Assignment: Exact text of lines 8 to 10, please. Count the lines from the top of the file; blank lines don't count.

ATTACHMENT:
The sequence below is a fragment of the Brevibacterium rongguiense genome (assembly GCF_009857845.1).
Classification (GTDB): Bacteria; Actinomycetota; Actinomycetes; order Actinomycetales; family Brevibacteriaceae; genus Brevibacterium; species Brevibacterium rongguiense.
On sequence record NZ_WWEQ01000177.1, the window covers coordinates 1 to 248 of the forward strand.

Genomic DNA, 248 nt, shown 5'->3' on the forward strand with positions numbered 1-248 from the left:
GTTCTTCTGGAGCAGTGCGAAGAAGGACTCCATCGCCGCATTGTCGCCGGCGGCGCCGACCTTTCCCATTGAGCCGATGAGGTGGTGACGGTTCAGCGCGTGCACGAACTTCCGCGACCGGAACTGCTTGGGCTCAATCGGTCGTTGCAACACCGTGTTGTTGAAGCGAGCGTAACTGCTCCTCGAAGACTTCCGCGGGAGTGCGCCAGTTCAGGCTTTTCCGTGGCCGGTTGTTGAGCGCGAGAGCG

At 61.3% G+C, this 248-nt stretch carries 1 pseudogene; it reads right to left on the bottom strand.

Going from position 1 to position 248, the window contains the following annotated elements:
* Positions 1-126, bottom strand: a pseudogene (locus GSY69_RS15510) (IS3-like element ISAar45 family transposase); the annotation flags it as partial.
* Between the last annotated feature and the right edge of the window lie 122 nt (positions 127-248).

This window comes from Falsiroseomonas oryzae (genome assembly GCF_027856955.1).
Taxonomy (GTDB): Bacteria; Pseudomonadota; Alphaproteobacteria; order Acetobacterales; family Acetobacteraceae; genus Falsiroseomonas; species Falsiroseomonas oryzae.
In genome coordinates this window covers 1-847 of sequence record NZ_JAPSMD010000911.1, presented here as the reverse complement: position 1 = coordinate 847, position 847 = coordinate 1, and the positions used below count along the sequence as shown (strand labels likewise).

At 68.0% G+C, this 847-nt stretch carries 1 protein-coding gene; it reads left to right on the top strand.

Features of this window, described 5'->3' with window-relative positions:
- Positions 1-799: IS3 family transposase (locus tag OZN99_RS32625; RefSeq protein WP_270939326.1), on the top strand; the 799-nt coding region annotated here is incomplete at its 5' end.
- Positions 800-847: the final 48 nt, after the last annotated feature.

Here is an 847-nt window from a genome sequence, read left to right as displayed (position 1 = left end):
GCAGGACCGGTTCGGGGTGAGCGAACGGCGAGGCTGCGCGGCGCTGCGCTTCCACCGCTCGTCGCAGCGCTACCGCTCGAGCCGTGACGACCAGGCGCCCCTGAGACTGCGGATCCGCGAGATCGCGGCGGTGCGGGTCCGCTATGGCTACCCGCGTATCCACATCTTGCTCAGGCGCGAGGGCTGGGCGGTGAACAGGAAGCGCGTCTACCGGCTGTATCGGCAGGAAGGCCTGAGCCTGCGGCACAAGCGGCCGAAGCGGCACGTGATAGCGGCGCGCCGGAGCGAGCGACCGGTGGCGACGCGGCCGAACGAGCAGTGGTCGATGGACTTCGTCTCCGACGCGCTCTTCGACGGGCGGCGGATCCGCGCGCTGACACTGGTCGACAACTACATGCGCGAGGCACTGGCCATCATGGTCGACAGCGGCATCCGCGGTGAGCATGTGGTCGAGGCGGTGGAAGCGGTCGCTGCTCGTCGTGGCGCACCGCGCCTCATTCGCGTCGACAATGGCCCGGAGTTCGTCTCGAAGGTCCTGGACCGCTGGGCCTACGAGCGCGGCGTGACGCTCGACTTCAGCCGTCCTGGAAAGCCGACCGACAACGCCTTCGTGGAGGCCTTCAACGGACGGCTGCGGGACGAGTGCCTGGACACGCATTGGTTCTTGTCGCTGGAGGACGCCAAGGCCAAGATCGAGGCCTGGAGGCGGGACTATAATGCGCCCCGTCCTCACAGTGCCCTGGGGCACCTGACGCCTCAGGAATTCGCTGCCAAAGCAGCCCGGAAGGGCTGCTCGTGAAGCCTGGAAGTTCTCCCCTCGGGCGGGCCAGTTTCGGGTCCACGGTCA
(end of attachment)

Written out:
* Positions 1-126, bottom strand: a pseudogene (locus GSY69_RS15510) (IS3-like element ISAar45 family transposase); the annotation flags it as partial.
* Between the last annotated feature and the right edge of the window lie 122 nt (positions 127-248).

This window comes from Falsiroseomonas oryzae (genome assembly GCF_027856955.1).